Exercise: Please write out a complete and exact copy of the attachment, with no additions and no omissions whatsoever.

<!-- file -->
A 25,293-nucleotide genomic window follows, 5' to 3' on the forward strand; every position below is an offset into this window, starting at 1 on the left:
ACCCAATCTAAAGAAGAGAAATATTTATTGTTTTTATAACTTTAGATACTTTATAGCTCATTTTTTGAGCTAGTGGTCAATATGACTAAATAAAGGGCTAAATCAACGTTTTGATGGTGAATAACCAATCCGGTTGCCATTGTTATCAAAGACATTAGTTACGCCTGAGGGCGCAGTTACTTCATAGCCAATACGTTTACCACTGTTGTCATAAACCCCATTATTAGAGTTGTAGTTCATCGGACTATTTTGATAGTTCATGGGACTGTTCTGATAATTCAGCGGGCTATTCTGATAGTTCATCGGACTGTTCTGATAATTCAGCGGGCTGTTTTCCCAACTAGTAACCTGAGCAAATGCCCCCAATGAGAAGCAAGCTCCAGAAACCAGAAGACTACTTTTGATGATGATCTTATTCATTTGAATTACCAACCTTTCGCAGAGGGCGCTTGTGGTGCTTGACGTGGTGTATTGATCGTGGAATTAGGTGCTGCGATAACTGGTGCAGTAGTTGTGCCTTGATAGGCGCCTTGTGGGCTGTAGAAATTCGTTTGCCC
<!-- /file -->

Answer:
A 25,293-nucleotide genomic window follows, 5' to 3' on the forward strand; every position below is an offset into this window, starting at 1 on the left:
ACCCAATCTAAAGAAGAGAAATATTTATTGTTTTTATAACTTTAGATACTTTATAGCTCATTTTTTGAGCTAGTGGTCAATATGACTAAATAAAGGGCTAAATCAACGTTTTGATGGTGAATAACCAATCCGGTTGCCATTGTTATCAAAGACATTAGTTACGCCTGAGGGCGCAGTTACTTCATAGCCAATACGTTTACCACTGTTGTCATAAACCCCATTATTAGAGTTGTAGTTCATCGGACTATTTTGATAGTTCATGGGACTGTTCTGATAATTCAGCGGGCTATTCTGATAGTTCATCGGACTGTTCTGATAATTCAGCGGGCTGTTTTCCCAACTAGTAACCTGAGCAAATGCCCCCAATGAGAAGCAAGCTCCAGAAACCAGAAGACTACTTTTGATGATGATCTTATTCATTTGAATTACCAACCTTTCGCAGAGGGCGCTTGTGGTGCTTGACGTGGTGTATTGATCGTGGAATTAGGTGCTGCGATAACTGGTGCAGTAGTTGTGCCTTGATAGGCGCCTTGTGGGCTGTAGAAATTCGTTTGCCC